October Skies

Happy Fall!

We recently returned from a wonderful trip to Turkey along with our Balsam neighbors, David and Linda Kitchens and Waynesville neighbors Bucky and Judy Dykes. The tour was organized by National Geographic and our tour leaders were a husband and wife documentary film makers. If you would like to see photos from the trip click on my SmugMug gallery at:


The title of this month’s post reminds me of the wonderful movie, October Sky, the true story of Homer Hickam. Homer grew up in the coal mining country of West Virginia and was inspired by the first Sputnik launch to pursue a career in engineering and rocketry against his father’s wishes. The movie was released in 1999 and is a great rental for a cold winter weekend. October Sky is an anagram of Rocket Boys, the title of the book that the movie is based on.

Venus is getting a lot of attention recently as it is making an appearance high in the southwest just after dusk. Since it orbits closer to the Sun than the Earth it never strays very far from the Sun’s location in the sky. Its very bright (second only to the Moon) and when its high in the sky as it is this month it generates lots of ‘UFO’ sightings since it is only this high and bright about once a year. I have received multiple emails and calls from friends this month who were certain they have spotted a UFO or satellite. Sorry, its just the goddess of love making herself known to Earthlings. Note that Venus and a thin crescent moon will be close on the 8th and joined by the bright star Antares on the 16th.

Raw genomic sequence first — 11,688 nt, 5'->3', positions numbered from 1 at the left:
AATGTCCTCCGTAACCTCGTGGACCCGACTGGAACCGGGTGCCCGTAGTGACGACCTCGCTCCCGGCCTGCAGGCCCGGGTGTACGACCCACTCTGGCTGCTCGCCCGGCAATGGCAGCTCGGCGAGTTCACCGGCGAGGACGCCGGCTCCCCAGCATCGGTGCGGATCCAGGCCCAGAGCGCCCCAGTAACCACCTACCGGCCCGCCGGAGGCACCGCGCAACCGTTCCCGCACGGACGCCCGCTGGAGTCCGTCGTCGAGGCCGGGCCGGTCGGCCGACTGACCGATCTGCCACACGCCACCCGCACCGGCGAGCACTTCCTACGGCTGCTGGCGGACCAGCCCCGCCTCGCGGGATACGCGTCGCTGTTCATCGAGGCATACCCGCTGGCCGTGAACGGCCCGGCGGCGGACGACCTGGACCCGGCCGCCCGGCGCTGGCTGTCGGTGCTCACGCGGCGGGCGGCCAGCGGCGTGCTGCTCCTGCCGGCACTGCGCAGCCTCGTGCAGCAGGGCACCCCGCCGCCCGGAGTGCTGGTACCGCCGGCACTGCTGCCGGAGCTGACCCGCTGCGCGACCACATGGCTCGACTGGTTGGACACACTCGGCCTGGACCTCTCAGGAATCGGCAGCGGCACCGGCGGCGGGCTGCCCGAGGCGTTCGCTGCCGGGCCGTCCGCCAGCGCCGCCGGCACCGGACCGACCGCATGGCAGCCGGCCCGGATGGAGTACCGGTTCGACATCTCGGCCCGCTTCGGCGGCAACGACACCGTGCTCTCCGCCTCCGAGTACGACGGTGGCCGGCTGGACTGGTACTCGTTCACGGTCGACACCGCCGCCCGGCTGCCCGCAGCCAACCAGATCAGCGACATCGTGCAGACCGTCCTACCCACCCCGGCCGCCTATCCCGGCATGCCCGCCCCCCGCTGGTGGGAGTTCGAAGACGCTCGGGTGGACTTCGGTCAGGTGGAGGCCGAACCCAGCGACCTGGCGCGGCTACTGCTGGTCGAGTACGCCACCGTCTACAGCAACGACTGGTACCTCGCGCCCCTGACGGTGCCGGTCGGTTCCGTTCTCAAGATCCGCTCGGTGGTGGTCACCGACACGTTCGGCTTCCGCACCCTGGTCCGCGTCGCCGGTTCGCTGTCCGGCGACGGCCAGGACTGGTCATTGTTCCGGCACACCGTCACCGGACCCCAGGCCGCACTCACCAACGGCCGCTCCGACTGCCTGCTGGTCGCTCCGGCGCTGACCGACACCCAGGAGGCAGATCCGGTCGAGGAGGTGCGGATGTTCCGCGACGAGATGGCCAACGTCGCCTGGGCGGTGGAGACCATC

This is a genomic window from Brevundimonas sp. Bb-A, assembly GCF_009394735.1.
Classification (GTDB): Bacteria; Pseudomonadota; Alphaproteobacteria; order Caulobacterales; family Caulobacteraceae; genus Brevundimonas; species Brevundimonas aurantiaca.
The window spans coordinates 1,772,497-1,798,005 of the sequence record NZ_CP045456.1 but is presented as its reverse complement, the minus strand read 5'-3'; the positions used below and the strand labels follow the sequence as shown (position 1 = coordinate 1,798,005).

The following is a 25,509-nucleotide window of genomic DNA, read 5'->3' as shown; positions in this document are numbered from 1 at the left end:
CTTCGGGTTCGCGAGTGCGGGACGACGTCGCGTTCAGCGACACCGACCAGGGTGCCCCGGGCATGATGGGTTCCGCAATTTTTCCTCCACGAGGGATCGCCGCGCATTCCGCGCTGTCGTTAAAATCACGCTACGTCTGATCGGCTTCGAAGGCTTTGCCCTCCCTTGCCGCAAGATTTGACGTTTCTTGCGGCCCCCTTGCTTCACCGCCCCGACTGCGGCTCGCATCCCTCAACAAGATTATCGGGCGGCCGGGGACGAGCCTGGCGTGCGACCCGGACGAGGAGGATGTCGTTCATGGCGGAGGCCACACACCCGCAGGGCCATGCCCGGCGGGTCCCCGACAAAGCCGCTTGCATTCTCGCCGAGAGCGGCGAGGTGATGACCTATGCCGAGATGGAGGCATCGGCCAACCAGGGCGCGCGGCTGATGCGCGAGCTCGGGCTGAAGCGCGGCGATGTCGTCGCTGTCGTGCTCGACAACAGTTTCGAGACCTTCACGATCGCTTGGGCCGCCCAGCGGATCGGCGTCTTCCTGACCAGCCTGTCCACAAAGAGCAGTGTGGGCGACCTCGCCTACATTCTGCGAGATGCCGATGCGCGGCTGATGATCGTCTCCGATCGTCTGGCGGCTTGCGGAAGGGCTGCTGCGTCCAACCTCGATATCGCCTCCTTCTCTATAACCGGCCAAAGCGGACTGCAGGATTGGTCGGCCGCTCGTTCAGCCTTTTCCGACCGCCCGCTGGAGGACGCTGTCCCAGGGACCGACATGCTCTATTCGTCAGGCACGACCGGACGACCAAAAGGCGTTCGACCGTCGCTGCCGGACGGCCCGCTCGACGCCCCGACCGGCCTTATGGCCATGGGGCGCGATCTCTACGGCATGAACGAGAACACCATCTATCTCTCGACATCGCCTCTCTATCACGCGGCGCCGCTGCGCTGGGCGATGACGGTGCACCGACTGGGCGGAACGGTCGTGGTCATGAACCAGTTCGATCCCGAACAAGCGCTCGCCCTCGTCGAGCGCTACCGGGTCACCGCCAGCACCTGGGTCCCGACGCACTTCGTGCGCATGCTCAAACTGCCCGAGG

Jupiter rises just after midnight this month and is bright overhead around 3:00 AM along with Orion and the Pleiades.

There are two – count them two! – meteor showers this month. First is the Souther Taurids (because they appear to come from the vicinity of the constellation  Taurus)  which peak on the 10th. Next is the Orionids ( because they appear to come from the vicinity of the constellation Orion) peaking on 21st but a gibbous moon will outshine with all but the brightest meteors. As always with meteor showers, the best time to observe is between midnight and dawn on the day they peak.

Astronomers of all kinds around the world are anxiously awaiting the appearance of comet ISON in hopes it will shine brightly enough to be considered one of the ‘great comets’ of the 21st century. Great comets are easily visible to the naked eye at night with long, prominent tales and really great comets are even visible during daylight! Its too soon to tell how bright ISON will get as comets are notoriously hard to predict, but so far its looking promising. During October and November ISON will be near Mars in the early morning sky. On the 17th and 18th it will be within one degree of the red planet which should make a wonderful site in a small telescope. The best time to observe will be around 5:00 AM which is about 90 minutes before dawn. Its visible now in small telescopes and even binoculars from a dark site and should steadily brighten to naked eye visibility before Thanksgiving. You will need to find a spot with a good clear view of the eastern horizon (anyone know of a good place at Balsam?). There are lots of observing guides on the web (just Google “ISON finder chart”). These are a couple of the good ones to guide you where to look:



Thats all for this month – the skies are very busy and have been very clear so go out and enjoy the night skies of Balsam Mountain Preserve.

Jim Stratigos – resident astronomer

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